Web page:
Judo Grade System and Requirements

Judo grading system

The Judo grade system is one of the ways that you will be rewarded for your learning progress in the dojo.

The belt is a display of your knowledge and understanding of the different techniques, how they work and your ability to demonstrate them.

The requirements to progress grows with each new grade you attain; the closer towards your black belt you get the more that is required from you.

What is the Judo Grading System?

The Judo grading system is split into two main categories for adults, Kyu Grades and Dan Grades.

For children (under 16 years old), the system is called Mon grades.

Kyu Grades are considered “Leaner” Grades and are made up of 5 different coloured belts; Yellow, Orange, Green, Blue and Brown.

When you first start learning Judo, you will be given a white belt and from here, as your knowledge grows, you will start to progress to higher grades and will be awarded a different coloured belt.

The Mon grades usually follow the same colour scheme as the Adult Kyu grades. However, there might be some slight difference in certain countries, for example split belt colours, half yellow and half orange, for an incremental grade between full belt colours.

The Dan Grades are considered “Senior” Grades, and this is when you will receive your coveted Black Belt.

There are 10 Dan Grades in total, made up of three different variations; 1st-5th Dan Black, 6th, 7th & 8th Coral and 9th & 10th Red.

There are two main ways you will be able to achieve your black belt, as a competitive Dan Grade or as a Technical Dan Grade.

There is an age restriction on when you can be awarded your black belt, as there is the understanding that a person should have a certain level of maturity to hold this grade.

What is the History of Grading in Judo?

Dan Grades were first introduced in 1883, where Judoka were awarded their black belt once they were ready for their grading.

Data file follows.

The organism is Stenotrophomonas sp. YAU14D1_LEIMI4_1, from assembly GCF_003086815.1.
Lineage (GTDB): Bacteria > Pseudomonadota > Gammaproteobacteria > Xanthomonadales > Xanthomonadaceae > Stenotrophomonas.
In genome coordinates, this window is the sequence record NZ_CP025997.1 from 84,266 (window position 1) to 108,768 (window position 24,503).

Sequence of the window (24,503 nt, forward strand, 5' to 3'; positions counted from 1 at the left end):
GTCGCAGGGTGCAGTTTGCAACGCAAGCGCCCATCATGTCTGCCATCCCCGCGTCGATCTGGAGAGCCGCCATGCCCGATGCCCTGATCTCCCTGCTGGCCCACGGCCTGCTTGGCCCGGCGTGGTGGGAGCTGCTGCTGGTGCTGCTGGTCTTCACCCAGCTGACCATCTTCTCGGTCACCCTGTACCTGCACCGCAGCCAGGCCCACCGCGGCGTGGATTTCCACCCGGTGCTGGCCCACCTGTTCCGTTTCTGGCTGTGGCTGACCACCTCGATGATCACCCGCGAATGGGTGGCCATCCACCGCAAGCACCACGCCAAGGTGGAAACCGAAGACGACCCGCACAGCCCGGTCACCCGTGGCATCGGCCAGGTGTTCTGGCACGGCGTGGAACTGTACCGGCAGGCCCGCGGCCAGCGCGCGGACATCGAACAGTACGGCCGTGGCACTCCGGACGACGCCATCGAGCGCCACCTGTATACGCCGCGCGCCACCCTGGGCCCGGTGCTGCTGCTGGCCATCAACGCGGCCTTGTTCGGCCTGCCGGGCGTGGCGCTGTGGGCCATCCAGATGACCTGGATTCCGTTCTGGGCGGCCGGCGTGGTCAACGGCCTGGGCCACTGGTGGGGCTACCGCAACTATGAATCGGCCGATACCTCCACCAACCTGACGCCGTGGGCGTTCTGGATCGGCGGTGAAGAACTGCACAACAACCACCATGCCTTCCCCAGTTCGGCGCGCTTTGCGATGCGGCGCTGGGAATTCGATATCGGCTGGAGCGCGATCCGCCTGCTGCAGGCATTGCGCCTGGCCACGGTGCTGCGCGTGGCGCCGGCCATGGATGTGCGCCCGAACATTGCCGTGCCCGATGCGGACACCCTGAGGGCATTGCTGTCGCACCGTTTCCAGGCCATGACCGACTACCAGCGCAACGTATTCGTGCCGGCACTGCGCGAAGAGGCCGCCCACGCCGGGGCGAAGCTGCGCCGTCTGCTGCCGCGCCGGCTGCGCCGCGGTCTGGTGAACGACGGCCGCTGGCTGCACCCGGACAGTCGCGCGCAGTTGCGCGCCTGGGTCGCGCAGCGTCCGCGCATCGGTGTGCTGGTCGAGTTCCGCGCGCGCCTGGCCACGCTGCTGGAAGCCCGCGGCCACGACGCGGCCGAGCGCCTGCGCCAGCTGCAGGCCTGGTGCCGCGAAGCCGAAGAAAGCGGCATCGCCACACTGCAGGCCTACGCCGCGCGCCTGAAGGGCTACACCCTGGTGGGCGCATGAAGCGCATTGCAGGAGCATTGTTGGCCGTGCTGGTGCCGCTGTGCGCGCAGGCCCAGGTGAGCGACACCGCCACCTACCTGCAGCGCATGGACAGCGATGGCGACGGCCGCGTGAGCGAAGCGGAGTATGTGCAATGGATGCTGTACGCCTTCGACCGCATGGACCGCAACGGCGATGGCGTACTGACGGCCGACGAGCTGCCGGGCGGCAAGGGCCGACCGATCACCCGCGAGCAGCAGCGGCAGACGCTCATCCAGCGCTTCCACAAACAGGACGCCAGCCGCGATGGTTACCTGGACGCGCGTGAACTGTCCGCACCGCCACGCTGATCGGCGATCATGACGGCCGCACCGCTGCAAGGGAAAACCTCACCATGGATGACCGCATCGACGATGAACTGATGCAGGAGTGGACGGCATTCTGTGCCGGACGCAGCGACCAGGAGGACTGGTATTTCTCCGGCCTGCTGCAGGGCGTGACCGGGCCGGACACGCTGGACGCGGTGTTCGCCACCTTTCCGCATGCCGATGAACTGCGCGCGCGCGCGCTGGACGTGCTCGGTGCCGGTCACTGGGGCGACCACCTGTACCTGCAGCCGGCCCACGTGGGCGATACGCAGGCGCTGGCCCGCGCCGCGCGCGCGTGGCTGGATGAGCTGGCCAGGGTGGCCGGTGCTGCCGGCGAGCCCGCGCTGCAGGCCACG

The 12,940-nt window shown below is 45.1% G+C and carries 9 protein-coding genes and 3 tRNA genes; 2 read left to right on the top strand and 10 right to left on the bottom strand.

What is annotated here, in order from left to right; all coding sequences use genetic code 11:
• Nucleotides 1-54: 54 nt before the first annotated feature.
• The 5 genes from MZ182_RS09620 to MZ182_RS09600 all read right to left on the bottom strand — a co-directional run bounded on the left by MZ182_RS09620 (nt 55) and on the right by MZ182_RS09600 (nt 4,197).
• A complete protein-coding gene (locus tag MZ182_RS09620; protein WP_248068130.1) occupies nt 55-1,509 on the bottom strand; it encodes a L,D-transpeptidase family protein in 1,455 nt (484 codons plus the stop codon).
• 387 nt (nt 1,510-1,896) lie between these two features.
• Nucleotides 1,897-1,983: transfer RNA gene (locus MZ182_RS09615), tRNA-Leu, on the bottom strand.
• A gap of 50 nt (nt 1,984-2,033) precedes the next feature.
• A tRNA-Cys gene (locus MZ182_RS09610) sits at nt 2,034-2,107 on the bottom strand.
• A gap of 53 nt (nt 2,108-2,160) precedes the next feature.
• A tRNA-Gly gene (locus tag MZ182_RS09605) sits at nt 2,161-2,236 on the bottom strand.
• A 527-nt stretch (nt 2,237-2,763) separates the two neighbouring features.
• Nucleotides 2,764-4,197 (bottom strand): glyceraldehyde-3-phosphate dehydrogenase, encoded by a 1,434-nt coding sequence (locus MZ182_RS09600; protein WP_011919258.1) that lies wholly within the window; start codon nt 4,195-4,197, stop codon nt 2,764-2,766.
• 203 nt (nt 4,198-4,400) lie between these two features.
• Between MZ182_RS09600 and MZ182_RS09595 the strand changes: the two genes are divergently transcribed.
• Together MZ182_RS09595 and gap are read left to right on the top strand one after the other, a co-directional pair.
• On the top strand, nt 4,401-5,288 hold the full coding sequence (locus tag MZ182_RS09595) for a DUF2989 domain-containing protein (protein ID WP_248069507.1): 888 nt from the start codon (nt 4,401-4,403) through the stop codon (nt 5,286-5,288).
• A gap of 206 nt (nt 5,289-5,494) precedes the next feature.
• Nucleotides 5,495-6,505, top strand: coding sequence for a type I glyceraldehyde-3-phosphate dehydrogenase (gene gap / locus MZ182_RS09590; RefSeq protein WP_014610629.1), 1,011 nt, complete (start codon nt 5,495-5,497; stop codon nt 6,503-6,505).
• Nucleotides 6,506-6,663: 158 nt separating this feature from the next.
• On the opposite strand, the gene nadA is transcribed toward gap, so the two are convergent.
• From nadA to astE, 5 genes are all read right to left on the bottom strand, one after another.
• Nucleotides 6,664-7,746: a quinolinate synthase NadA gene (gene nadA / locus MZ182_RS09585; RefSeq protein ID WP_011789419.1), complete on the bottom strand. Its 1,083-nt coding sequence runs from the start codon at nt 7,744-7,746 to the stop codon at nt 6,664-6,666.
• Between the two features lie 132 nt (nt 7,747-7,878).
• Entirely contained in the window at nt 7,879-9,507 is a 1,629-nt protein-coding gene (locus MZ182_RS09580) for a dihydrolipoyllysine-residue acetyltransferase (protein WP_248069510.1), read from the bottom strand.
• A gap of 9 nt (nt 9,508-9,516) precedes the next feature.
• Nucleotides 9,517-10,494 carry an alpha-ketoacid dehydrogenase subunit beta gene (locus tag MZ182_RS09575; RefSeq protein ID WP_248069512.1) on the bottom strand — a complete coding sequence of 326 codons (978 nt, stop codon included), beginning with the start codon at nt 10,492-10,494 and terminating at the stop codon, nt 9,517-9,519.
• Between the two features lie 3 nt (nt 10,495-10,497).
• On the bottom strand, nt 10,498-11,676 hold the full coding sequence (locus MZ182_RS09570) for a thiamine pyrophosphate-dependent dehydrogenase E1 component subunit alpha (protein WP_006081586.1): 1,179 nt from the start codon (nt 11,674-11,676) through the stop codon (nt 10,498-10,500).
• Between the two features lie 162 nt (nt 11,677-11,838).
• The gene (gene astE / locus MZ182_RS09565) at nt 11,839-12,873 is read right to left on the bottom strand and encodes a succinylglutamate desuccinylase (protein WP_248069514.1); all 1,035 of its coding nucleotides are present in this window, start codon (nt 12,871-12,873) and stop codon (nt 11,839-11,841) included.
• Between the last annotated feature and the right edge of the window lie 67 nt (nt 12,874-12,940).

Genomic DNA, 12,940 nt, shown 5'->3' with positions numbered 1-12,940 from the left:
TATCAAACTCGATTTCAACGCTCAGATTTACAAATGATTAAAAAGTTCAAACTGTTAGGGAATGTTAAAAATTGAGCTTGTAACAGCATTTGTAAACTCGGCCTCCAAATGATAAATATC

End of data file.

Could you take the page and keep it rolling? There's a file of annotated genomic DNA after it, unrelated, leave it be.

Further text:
This system developed over the years and Kyu Grades were introduced. Initially, the Kyu Grades were structured:

  • New students: Light Blue Belt
  • 5th & 4th Kyu: White Belt
  • 3rd, 2nd & 1st Kyu: Adults wore a Brown Belt, Youths wore a Purple Belt

A monthly contest was held at the Kodokan, and students were awarded their grades based on their results.

The coloured belt grading system that you are more familiar with today, was first introduced in England in the mid 1920s.

This system of grading invented by Jigoro Kano has been so successful, it has been taken up by other martial arts and even other sports, who have adopted a ranking system based on the same concept.

This kyū/dan system is still the most widely used today.

If you want to learn more about the history of the grading system in Judo, the IJF have a very interesting article that can be found here

What are the Steps of the Grade System?

David Groom Tying a Childs Judo Belt

The basic steps of the grading system are based around you showcasing your knowledge, understanding and application of the different techniques.

You will have to learn the different throws, holds, turnovers, armlocks and strangles (the last two are only learnt and practiced by adults), how to apply them and then you will demonstrate them at grading in front of a qualified instructor.